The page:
Her name is Hope. She wears flowing bohemian dresses but walks with a strut good enough to shame any top runway model into early retirement. She loves animals and won't buy fur, but snuggles into the fox-fur collar of her mother's red winter coat at every opportunity. It's so soft, she says. She rarely dates, preferring to smoke pot on the weekends with her friends while they test out new restaurants. (The pitfalls to this method of gastronomic research became evident recently when she discovered her favorite little Thai place was not so spectacular without the influence of taste-enhancing drugs.)
She was born and raised in New York City, but Hope believes she lived in India in a previous life and would immediately know her way around if she were dropped in the middle of Jaipur tomorrow. She argues that her deep love of saris supports this theory; her friends argue her intolerance for spicy food refutes it.
Hope doesn't own a computer. She says laptops are too heavy for her to carry, and she's never in one place long enough to use a desktop version. She prefers phonecalls and face to face meetings to electronic communication anyway, she often protests. When she needs to type something up, she pulls out her grandmother's antique typewriter and her fingers positively fly across the loudly clacking keys. Hope thinks the sound is charming, and the neighbors in bordering apartments are enchanted by her enough to not mind when she decides she absolutely MUST type a letter to a friend at 3am on a monday morning.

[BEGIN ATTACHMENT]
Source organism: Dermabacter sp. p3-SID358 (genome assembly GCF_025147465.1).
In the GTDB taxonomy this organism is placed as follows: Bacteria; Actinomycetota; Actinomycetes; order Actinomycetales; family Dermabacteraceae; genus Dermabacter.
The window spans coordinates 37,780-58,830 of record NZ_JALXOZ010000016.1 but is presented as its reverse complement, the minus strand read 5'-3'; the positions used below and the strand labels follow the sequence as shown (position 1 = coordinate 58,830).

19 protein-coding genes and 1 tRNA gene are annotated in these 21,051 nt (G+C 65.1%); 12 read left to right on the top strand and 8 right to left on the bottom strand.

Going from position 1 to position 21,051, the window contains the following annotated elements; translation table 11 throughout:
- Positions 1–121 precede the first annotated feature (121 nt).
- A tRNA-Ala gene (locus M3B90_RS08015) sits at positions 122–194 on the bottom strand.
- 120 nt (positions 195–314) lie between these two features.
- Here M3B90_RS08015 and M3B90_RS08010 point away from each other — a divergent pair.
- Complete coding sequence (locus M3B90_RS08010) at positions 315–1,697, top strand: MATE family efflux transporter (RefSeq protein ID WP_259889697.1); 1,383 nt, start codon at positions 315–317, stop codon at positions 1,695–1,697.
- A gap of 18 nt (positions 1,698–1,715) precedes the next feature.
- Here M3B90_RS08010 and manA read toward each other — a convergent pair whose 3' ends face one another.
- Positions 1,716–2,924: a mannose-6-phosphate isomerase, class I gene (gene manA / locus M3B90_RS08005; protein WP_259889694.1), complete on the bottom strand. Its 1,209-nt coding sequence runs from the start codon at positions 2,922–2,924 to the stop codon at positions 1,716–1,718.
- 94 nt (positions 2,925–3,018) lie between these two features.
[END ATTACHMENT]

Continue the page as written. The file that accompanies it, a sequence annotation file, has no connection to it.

Hope is the color of honey. No, she says, she won't elaborate on whether that refers to her eyes, her skin, her hair, or any other part of her. I just like describing myself as honey-like. Maybe I'm a little sweet and sticky, she says with a shrug. And maybe too much of me will cost you.
Kofta with Yogurt-Tahini Sauce
1 day ago